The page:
Bear those numbers in mind as we fast forward to Digital Book World 2018, where Data Guy was due to give a keynote speech in which he would supposedly reveal his true identity, answer his critics and dazzle us with more numbers that he and he alone can magic up.
Now I wasn’t at DBW 2018 and Data Guy’s identity is neither here nor there (but as above, head over to The Digital Reader if you want to know), but I did scour the net for any reports on this keynote speech. All I could come up with is the slideshow Data Guy himself stuck on the Author Earnings site.
Data Guy shares some numbers with us. Not a lot, but enough to show us some glaring inconsistencies.
Consider this:
The US ebook market for the eighteen months from April 2017 to September 2018 is worth $4.02 billion, says Data Guy.
Unit ebook sales for that same period amounted to 781 million.
But hold on. Isn’t that the exact same April-December 2017 we have already been told the numbers for (January 2018 report), along with the first nine months of 2018?
Well yes, that’s EXACTLY what it is.
So here’s reminder of Data Guy’s Big Picture for those last nine months of 2017.

And here’s the Big Picture for those same nine months plus the first nine months of 2018.

Now let’s spell it out in simple arithmetic.
If the total ebooks sales for April 2017 through September 2018 were worth $4,021,116,522.19 (as Data Guy clearly tells us), but the total ebooks sales for April 2017 through December 2017 were worth $1,339,744,763.23 (as Data Guy clearly tells us) then the ebook sales for January-September 2019 must, by deducting the second value from the first, be worth $2,681,371,758.96.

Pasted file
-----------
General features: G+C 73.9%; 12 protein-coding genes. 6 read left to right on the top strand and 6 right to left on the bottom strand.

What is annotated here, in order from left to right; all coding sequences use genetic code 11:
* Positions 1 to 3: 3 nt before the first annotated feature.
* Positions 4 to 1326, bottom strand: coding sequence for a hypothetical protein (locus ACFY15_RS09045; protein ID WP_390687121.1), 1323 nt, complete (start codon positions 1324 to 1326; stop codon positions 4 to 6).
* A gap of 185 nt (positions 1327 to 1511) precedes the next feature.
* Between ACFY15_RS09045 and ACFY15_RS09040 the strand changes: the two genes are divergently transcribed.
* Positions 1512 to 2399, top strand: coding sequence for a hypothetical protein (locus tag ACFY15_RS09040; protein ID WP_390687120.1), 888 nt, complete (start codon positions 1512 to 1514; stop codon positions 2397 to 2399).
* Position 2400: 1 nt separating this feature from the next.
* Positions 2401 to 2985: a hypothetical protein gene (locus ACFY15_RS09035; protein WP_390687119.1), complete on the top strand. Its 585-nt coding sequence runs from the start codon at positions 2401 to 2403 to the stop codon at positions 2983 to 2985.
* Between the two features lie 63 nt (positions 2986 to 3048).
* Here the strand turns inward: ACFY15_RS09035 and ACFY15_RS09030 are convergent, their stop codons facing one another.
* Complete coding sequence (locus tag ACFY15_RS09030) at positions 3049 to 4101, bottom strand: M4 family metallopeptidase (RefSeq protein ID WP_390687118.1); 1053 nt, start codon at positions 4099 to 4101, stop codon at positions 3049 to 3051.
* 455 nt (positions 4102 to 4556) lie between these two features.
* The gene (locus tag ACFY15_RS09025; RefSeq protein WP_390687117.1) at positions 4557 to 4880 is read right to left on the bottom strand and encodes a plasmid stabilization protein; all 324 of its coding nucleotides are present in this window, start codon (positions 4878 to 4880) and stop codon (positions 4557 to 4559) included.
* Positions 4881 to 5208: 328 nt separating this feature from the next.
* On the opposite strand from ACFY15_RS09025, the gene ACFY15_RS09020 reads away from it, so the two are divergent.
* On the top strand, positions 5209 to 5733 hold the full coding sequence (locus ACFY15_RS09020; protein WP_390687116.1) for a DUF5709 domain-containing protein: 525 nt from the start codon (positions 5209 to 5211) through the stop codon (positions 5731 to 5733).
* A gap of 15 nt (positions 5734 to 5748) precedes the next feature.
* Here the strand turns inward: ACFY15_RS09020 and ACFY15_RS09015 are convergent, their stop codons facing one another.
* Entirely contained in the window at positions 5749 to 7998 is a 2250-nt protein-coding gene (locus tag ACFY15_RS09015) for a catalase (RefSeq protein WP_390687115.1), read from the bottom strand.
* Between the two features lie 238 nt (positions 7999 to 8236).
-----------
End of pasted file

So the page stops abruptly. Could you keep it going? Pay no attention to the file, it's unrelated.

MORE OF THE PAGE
In other words, ebook sales in January-September 2019 were DOUBLE the value of April-December 2017.
How do unit sales fare? Again, Data Guy has given us the numbers for April-December 2017 and the numbers for April 2017 through September 2018.
Through April-December 2017, says Data Guy, 266,287,589 ebook units were sold.
Through April 2017 – September 2018, says Data Guy, 781,093,793 ebooks were sold.
Which means 514,806,204 ebooks were sold in the first nine months of 2018 compared to the 266,287,589 in the previous nine months.
That’s one huge jump in ebook sales. 93% since you ask.
Yet no-one seems to have noticed. Least of all Data Guy, who nowhere remarks on this incredible performance.
Likewise for audiobooks.
For April 2017 through September 2018 Data Guy tells us audiobooks sold 144,610,353 units for $2,621,670,144.66.
But… and this is a big but… Data Guy had previously told us that for April 2017 through December 17 only 27,438,079 units were sold for $495,454,822.46.
Just for clarity that’s $2.6 billion against less than $0.5 billion. So somehow audiobooks in the USA raked in a full $2 billion more in the first nine months of 2018 compared to the last nine months of 2017.
Unit sales? Equally nonsensical numbers.